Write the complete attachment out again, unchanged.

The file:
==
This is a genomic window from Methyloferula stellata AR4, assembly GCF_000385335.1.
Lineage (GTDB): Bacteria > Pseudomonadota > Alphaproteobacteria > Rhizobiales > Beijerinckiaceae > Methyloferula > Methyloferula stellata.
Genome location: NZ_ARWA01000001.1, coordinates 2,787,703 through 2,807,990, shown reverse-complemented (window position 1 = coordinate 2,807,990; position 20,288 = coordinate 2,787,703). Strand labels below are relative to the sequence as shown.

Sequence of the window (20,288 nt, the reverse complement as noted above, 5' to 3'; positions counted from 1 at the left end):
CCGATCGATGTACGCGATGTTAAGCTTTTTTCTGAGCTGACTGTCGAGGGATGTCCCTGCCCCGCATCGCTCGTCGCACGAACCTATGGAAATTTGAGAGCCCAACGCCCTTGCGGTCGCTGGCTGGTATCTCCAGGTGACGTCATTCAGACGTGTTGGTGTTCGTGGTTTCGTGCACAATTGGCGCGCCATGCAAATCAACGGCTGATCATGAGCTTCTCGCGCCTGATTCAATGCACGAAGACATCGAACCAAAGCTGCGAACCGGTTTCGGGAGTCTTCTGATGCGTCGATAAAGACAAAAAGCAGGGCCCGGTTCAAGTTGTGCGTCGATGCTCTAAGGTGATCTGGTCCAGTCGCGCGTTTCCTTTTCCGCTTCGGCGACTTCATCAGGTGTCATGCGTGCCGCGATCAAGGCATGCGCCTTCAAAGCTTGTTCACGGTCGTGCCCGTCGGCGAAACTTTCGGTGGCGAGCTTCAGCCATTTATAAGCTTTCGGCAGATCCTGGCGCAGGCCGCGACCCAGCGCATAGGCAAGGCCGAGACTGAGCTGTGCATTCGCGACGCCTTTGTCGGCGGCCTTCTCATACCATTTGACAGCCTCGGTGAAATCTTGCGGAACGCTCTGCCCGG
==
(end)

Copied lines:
This is a genomic window from Methyloferula stellata AR4, assembly GCF_000385335.1.
Lineage (GTDB): Bacteria > Pseudomonadota > Alphaproteobacteria > Rhizobiales > Beijerinckiaceae > Methyloferula > Methyloferula stellata.
Genome location: NZ_ARWA01000001.1, coordinates 2,787,703 through 2,807,990, shown reverse-complemented (window position 1 = coordinate 2,807,990; position 20,288 = coordinate 2,787,703). Strand labels below are relative to the sequence as shown.

Sequence of the window (20,288 nt, the reverse complement as noted above, 5' to 3'; positions counted from 1 at the left end):
CCGATCGATGTACGCGATGTTAAGCTTTTTTCTGAGCTGACTGTCGAGGGATGTCCCTGCCCCGCATCGCTCGTCGCACGAACCTATGGAAATTTGAGAGCCCAACGCCCTTGCGGTCGCTGGCTGGTATCTCCAGGTGACGTCATTCAGACGTGTTGGTGTTCGTGGTTTCGTGCACAATTGGCGCGCCATGCAAATCAACGGCTGATCATGAGCTTCTCGCGCCTGATTCAATGCACGAAGACATCGAACCAAAGCTGCGAACCGGTTTCGGGAGTCTTCTGATGCGTCGATAAAGACAAAAAGCAGGGCCCGGTTCAAGTTGTGCGTCGATGCTCTAAGGTGATCTGGTCCAGTCGCGCGTTTCCTTTTCCGCTTCGGCGACTTCATCAGGTGTCATGCGTGCCGCGATCAAGGCATGCGCCTTCAAAGCTTGTTCACGGTCGTGCCCGTCGGCGAAACTTTCGGTGGCGAGCTTCAGCCATTTATAAGCTTTCGGCAGATCCTGGCGCAGGCCGCGACCCAGCGCATAGGCAAGGCCGAGACTGAGCTGTGCATTCGCGACGCCTTTGTCGGCGGCCTTCTCATACCATTTGACAGCCTCGGTGAAATCTTGCGGAACGCTCTGCCCGG